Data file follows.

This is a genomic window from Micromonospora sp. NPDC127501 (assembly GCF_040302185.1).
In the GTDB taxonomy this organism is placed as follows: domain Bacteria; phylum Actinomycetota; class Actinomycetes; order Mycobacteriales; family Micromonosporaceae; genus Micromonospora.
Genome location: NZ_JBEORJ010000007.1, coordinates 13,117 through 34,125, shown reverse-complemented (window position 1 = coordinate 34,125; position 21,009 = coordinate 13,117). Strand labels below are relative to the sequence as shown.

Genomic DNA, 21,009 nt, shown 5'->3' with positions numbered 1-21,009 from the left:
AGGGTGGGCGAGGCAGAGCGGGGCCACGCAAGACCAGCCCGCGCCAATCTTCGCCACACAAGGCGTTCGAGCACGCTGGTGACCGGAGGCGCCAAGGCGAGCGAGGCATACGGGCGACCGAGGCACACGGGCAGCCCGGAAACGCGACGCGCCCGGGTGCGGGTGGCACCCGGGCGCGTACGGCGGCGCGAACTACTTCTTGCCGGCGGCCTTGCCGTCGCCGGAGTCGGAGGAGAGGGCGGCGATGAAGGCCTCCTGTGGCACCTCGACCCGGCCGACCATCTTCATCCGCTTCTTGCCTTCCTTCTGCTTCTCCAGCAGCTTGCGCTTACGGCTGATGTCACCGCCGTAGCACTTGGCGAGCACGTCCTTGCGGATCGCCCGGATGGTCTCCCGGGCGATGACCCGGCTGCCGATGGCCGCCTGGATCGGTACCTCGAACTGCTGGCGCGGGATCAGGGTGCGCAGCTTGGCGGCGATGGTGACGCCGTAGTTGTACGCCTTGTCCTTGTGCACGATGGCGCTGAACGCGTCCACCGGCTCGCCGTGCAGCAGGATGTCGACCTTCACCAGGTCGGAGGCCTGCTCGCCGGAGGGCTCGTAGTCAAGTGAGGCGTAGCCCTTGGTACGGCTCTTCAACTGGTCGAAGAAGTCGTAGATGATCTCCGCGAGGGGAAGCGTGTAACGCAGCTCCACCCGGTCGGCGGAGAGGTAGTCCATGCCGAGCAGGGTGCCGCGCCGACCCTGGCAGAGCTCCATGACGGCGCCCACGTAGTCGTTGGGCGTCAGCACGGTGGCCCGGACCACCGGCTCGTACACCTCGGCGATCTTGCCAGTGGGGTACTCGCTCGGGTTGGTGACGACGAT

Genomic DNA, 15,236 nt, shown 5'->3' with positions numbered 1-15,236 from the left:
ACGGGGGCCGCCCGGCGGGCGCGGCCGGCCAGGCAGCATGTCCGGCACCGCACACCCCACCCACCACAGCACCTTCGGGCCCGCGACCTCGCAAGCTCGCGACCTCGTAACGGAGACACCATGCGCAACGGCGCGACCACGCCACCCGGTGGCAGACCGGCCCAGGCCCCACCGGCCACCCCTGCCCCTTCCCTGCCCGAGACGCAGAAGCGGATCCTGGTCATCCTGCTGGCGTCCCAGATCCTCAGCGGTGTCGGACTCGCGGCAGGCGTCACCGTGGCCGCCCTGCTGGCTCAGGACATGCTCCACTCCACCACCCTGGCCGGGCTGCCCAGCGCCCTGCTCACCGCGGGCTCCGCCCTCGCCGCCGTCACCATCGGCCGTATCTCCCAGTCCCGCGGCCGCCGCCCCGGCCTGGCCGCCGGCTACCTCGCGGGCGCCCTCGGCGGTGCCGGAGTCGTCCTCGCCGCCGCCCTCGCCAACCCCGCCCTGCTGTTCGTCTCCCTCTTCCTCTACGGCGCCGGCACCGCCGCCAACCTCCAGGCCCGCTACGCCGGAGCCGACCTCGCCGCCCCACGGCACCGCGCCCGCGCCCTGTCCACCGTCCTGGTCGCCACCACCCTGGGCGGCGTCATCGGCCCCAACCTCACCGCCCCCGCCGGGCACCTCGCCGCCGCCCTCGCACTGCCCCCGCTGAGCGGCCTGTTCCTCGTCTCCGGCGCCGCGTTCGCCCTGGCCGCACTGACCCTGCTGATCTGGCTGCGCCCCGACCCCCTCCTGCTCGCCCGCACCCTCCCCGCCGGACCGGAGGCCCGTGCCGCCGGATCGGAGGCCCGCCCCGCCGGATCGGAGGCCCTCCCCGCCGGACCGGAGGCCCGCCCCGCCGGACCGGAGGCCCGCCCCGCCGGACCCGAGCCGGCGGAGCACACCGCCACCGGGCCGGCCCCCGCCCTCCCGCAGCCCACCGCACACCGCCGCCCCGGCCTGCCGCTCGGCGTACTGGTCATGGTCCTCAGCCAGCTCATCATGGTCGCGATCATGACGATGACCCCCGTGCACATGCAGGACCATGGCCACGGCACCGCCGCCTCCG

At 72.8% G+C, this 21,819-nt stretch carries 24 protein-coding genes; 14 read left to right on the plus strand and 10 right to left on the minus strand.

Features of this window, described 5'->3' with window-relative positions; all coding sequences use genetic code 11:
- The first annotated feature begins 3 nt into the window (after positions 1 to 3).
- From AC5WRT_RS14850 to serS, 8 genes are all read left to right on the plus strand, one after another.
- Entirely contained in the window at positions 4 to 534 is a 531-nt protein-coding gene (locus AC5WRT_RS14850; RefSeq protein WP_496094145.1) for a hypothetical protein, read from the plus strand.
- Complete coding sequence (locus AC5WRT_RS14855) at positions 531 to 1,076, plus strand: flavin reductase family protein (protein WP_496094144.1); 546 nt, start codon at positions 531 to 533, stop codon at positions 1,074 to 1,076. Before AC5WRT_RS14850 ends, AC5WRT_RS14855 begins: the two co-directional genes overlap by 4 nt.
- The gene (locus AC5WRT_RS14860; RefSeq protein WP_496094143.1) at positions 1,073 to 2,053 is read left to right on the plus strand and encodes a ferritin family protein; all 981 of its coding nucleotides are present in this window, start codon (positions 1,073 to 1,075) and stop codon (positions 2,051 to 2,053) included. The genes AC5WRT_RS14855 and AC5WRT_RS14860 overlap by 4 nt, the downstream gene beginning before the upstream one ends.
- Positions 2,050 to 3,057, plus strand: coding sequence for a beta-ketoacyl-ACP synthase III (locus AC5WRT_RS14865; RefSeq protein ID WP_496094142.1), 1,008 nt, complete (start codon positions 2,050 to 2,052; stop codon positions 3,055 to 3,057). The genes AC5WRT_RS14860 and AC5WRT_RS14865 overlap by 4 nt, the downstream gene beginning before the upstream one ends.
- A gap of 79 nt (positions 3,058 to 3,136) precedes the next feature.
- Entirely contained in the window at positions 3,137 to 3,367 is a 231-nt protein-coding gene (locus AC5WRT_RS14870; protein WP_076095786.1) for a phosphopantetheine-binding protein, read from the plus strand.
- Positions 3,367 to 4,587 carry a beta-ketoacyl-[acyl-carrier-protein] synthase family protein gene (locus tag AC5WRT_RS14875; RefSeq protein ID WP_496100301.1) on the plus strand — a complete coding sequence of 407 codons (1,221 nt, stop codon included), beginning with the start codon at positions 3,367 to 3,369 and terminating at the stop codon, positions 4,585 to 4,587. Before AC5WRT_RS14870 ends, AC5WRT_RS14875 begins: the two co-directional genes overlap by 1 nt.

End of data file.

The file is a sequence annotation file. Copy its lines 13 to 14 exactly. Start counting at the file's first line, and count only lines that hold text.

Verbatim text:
- Complete coding sequence (locus AC5WRT_RS14855) at positions 531 to 1,076, plus strand: flavin reductase family protein (protein WP_496094144.1); 546 nt, start codon at positions 531 to 533, stop codon at positions 1,074 to 1,076. Before AC5WRT_RS14850 ends, AC5WRT_RS14855 begins: the two co-directional genes overlap by 4 nt.
- The gene (locus AC5WRT_RS14860; RefSeq protein WP_496094143.1) at positions 1,073 to 2,053 is read left to right on the plus strand and encodes a ferritin family protein; all 981 of its coding nucleotides are present in this window, start codon (positions 1,073 to 1,075) and stop codon (positions 2,051 to 2,053) included. The genes AC5WRT_RS14855 and AC5WRT_RS14860 overlap by 4 nt, the downstream gene beginning before the upstream one ends.